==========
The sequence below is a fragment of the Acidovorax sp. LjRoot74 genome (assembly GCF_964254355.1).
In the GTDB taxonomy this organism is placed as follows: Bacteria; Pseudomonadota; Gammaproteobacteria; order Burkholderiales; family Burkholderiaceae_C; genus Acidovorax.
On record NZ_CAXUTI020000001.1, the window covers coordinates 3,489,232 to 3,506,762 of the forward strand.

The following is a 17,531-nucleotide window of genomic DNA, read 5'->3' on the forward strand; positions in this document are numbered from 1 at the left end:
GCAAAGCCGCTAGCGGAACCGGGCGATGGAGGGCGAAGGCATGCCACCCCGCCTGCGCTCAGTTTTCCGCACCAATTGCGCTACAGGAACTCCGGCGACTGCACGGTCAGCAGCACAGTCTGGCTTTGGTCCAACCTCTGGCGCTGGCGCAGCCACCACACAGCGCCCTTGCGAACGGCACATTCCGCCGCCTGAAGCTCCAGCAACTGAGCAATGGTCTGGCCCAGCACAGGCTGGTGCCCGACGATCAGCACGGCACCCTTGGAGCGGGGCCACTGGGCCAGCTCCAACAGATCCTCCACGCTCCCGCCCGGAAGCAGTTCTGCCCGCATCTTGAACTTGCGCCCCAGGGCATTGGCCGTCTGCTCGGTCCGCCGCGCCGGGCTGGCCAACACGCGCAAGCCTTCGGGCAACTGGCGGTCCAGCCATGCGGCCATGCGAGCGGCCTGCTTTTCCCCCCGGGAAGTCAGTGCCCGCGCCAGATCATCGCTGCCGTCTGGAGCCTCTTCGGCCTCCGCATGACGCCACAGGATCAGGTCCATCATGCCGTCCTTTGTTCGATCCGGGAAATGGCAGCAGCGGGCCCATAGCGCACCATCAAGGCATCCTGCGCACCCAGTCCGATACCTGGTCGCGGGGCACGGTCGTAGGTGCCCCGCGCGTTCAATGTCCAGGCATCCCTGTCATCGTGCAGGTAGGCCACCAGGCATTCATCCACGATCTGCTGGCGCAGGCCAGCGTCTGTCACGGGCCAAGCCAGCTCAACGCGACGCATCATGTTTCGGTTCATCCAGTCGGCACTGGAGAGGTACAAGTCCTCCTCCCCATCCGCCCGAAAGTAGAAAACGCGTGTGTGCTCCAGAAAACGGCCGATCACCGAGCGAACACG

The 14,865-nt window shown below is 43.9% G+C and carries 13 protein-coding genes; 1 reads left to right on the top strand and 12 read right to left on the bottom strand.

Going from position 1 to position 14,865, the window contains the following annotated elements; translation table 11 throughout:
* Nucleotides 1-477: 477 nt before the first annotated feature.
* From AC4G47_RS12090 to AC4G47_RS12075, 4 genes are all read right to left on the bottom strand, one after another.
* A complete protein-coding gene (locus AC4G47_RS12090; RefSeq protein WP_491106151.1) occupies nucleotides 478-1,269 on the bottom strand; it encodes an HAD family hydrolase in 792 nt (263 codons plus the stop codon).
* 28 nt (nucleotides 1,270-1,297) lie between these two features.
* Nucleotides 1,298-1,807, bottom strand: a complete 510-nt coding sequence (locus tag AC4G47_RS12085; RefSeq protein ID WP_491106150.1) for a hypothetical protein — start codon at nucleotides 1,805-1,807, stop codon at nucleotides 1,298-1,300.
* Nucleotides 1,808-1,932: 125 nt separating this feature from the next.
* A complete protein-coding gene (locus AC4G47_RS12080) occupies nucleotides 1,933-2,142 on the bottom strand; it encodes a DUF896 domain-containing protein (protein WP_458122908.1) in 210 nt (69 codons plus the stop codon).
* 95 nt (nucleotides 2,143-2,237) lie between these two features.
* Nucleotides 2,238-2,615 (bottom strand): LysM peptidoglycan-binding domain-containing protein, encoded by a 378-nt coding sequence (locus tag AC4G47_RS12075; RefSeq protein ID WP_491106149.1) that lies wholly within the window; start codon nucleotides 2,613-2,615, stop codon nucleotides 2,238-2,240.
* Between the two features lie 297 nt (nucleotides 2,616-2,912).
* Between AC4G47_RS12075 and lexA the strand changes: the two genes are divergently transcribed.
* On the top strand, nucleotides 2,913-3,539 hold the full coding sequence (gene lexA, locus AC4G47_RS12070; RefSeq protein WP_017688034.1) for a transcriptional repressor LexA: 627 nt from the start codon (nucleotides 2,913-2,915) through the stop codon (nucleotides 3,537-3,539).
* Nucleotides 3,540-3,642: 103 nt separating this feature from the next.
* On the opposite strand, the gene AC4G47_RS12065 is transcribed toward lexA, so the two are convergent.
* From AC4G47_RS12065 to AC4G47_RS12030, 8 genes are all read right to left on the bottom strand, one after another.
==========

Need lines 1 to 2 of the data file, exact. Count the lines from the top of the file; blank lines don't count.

The sequence below is a fragment of the Acidovorax sp. LjRoot74 genome (assembly GCF_964254355.1).
In the GTDB taxonomy this organism is placed as follows: Bacteria; Pseudomonadota; Gammaproteobacteria; order Burkholderiales; family Burkholderiaceae_C; genus Acidovorax.